Dynamics of guests bound to biomolecules




Pace, Tamara Catherine Selina

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Supramolecular systems are held together by non-covalent forces, and include systems involving the interaction of small molecules with biomolecules such as DNA and proteins. The inherent reversibility of supramolecular systems means that dynamic processes are important for many of the functions achieved. The first objective of this work was to develop methodology to study the dynamics and binding mechanism of small molecules with DNA. Though there is a great deal known about the thermodynamics of molecules binding to DNA there is much less known about the binding dynamics. Aminoxanthones were chosen as appropriate guest molecules, and their photophysics were examined in a number of solvents, showing that both the singlet and triplet excited states are strongly affected by solvent polarity, with the excited state energies decreasing in polar solvents. Laser flash photolysis experiments for quenching of the triplet excited state by nitrite anions in the absence and presence of DNA allowed a residence time of microseconds to be estimated for these guests. These experiments also showed that this methodology is not widely applicable when studying the binding dynamics of small molecules with DNA, and that other fast kinetic techniques are necessary. Laser temperature jump experiments allow measurement of dynamics in supramolecular systems, while avoiding the problems encountered in laser flash photolysis experiments. A custom-built system was developed as an adaptation of systems described in the literature, with the main difference being a laser optimized for the excitation of water, and the ability to operate across a wide dynamic range. The laser and the detection systems for absorbance and fluorescence were successfully implemented and a number of artifacts were eliminated. The expected temperature jump was obtained and signals were detected by both fluorescence and absorption; the signal-to-noise ratio still needs improvement before systematic studies can be carried out. The second objective of this work was to study bimolecular reactions in proteins. Using biomolecules to effectively modulate reactivity in bimolecular reactions requires knowledge of the reaction mechanism. When the dimerization of 2-anthracenecarboxylate (AC) takes place in serum albumin proteins enantiomeric excess (ee) is obtained for the chiral products. There are a number of binding sites for AC in these proteins and it has been shown that a balance between strength of binding and mobility of the reactants is essential to achieve high ee's. In human serum albumin remarkable ee's of more than 80% are achieved. It is important to differentiate between reactant molecules bound to different binding sites so that the binding sites where reaction preferentially forms one enantiomer can be identified. Steady-state and time-resolved fluorescence studies identified two types of 2-anthracenecarboxylate bound to HSA: one that has a short lifetime and is very protected from the bulk aqueous solution, and one that has a longer lifetime, but is exposed to the bulk solution. Further work using binding site inhibitors allowed identification of a third type of molecule that has a longer lifetime, but is very protected from the bulk solution, which is likely the species responsible for the majority of the observed ee.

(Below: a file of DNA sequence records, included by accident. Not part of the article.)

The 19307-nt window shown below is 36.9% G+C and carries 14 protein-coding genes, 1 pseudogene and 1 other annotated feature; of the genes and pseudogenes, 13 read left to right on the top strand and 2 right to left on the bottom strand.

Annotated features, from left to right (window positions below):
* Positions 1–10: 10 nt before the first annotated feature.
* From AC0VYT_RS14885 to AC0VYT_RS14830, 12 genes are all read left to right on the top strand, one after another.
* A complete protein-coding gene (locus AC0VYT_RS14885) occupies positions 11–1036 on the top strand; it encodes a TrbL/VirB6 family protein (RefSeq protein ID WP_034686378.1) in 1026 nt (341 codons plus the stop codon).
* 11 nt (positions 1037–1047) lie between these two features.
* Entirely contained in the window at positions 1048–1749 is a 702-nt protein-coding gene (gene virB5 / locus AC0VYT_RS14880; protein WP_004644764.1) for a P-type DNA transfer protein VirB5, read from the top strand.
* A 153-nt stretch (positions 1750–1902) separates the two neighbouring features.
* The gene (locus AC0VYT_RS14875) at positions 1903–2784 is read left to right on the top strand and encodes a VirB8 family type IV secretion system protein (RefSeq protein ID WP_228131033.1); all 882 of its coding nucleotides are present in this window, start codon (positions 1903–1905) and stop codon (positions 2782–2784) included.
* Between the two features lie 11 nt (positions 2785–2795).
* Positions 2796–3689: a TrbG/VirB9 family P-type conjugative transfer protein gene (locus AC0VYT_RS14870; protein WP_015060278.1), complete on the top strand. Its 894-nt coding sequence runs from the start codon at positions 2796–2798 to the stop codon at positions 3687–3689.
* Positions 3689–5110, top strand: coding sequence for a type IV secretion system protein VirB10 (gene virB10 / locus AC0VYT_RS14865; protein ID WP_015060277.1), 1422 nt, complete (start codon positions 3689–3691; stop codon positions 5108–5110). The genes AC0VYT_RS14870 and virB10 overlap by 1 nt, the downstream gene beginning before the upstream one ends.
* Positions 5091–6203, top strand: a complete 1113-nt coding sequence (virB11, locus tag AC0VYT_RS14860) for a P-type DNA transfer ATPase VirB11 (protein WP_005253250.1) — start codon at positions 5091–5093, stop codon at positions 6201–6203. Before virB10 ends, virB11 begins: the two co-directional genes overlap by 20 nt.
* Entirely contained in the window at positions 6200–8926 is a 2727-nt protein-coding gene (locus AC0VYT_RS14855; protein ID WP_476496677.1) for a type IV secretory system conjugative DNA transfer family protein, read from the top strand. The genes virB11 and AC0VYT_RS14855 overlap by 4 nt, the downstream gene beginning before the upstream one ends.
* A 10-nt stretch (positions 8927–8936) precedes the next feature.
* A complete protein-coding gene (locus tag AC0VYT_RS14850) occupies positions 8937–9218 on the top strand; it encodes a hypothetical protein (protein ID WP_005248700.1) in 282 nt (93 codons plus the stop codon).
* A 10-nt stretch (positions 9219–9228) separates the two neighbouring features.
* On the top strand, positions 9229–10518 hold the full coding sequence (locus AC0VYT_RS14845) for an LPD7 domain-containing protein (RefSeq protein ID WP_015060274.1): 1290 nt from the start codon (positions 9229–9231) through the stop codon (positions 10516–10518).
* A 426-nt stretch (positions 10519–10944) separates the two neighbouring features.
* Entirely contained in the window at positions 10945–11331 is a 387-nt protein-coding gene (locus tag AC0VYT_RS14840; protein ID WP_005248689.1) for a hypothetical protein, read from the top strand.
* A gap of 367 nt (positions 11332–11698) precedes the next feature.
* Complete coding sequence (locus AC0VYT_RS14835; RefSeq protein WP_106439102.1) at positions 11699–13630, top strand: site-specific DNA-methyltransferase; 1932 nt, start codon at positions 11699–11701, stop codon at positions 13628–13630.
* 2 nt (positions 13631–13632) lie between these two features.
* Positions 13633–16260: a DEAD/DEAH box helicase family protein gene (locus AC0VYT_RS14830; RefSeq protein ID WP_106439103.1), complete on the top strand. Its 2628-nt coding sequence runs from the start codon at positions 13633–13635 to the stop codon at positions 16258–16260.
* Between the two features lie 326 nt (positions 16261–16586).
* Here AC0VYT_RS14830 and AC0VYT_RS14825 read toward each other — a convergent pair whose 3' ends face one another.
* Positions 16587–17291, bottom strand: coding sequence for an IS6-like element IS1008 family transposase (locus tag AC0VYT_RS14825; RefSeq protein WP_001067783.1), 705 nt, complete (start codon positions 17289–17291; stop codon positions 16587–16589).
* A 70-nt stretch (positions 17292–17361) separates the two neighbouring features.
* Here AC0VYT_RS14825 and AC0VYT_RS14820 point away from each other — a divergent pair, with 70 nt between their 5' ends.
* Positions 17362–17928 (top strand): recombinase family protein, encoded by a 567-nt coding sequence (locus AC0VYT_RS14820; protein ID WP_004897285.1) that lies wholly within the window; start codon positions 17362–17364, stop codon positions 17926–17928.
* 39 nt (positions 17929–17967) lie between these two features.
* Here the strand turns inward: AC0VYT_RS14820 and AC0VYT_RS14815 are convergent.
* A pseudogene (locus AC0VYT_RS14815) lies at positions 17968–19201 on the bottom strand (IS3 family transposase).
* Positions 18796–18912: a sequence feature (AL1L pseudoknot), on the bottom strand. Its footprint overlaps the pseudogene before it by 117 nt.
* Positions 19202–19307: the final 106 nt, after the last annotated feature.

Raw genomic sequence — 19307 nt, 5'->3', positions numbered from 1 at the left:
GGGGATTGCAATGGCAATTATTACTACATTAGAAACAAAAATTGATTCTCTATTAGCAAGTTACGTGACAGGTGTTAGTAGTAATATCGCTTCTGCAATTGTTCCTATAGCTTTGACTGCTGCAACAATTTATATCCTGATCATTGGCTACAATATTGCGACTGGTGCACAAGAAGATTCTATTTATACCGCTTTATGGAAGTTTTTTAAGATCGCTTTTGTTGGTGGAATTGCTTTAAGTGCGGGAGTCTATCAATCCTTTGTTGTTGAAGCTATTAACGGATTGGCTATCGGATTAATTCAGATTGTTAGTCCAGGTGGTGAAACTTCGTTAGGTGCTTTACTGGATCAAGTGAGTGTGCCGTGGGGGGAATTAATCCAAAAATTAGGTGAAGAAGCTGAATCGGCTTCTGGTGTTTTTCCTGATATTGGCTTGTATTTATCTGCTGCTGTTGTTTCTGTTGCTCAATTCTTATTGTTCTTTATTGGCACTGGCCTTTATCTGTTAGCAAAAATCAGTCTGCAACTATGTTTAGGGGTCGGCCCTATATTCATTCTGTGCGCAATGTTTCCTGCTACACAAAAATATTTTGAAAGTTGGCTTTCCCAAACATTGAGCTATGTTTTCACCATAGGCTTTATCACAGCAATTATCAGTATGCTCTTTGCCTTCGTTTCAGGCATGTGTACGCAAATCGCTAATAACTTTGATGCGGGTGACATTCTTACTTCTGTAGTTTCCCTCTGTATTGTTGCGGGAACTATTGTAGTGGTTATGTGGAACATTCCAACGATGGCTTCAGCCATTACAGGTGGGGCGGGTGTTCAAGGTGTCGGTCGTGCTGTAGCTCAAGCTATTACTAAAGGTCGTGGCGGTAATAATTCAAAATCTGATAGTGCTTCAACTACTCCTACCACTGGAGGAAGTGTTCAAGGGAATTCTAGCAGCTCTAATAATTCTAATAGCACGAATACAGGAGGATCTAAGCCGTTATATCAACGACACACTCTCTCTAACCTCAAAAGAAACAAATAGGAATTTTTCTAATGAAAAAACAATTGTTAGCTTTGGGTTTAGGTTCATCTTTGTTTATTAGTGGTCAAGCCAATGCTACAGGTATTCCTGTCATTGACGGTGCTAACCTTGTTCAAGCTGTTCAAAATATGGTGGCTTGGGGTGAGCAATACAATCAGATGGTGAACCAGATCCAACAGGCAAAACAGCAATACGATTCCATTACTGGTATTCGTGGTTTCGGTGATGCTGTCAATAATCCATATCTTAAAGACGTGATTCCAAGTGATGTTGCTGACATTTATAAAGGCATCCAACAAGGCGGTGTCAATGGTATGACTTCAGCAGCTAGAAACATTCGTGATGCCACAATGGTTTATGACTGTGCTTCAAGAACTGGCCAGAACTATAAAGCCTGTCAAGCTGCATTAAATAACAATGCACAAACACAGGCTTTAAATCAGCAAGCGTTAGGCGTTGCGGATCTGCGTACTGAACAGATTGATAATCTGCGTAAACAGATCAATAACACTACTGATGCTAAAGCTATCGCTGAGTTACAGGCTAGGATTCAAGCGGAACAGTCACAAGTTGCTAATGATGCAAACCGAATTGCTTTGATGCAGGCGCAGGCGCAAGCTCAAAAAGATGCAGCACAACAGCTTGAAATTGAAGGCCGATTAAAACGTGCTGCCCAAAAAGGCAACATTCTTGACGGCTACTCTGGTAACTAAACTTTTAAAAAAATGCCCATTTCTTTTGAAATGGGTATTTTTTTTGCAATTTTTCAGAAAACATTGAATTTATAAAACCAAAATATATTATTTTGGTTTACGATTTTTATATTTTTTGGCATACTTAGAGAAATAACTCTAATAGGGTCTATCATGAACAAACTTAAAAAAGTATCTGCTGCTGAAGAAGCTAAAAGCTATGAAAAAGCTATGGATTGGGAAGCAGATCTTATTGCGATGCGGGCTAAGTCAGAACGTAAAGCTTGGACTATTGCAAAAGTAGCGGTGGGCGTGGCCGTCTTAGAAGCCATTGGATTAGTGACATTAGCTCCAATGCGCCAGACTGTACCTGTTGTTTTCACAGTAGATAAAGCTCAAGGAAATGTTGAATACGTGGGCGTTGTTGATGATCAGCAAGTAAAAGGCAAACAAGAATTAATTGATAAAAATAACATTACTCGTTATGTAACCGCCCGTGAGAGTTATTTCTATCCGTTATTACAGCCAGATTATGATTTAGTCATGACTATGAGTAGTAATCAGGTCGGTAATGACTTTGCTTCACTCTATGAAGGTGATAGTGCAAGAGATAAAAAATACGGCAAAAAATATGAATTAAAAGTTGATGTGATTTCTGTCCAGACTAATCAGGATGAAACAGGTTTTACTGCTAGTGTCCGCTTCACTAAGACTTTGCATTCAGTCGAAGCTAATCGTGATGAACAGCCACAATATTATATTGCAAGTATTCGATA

Molecules, DNA, Supramolecular, Proteins